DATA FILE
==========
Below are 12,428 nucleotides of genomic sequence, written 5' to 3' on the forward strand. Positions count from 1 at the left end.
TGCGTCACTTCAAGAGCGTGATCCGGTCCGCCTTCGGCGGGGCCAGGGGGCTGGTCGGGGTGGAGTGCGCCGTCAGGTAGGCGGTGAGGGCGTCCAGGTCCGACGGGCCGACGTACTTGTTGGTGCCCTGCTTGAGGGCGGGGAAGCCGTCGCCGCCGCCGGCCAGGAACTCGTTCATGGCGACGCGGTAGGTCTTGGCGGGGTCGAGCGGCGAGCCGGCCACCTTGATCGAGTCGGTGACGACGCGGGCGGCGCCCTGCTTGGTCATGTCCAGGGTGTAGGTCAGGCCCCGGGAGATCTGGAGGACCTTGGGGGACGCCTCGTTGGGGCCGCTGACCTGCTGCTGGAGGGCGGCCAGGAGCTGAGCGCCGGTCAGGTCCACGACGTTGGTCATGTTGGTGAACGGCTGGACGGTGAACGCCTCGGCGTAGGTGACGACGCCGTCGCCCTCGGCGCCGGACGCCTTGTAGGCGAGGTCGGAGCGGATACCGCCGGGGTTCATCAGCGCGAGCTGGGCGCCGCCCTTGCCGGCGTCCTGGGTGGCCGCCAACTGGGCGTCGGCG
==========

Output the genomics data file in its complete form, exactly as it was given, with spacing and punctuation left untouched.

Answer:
Below are 12,428 nucleotides of genomic sequence, written 5' to 3' on the forward strand. Positions count from 1 at the left end.
TGCGTCACTTCAAGAGCGTGATCCGGTCCGCCTTCGGCGGGGCCAGGGGGCTGGTCGGGGTGGAGTGCGCCGTCAGGTAGGCGGTGAGGGCGTCCAGGTCCGACGGGCCGACGTACTTGTTGGTGCCCTGCTTGAGGGCGGGGAAGCCGTCGCCGCCGCCGGCCAGGAACTCGTTCATGGCGACGCGGTAGGTCTTGGCGGGGTCGAGCGGCGAGCCGGCCACCTTGATCGAGTCGGTGACGACGCGGGCGGCGCCCTGCTTGGTCATGTCCAGGGTGTAGGTCAGGCCCCGGGAGATCTGGAGGACCTTGGGGGACGCCTCGTTGGGGCCGCTGACCTGCTGCTGGAGGGCGGCCAGGAGCTGAGCGCCGGTCAGGTCCACGACGTTGGTCATGTTGGTGAACGGCTGGACGGTGAACGCCTCGGCGTAGGTGACGACGCCGTCGCCCTCGGCGCCGGACGCCTTGTAGGCGAGGTCGGAGCGGATACCGCCGGGGTTCATCAGCGCGAGCTGGGCGCCGCCCTTGCCGGCGTCCTGGGTGGCCGCCAACTGGGCGTCGGCG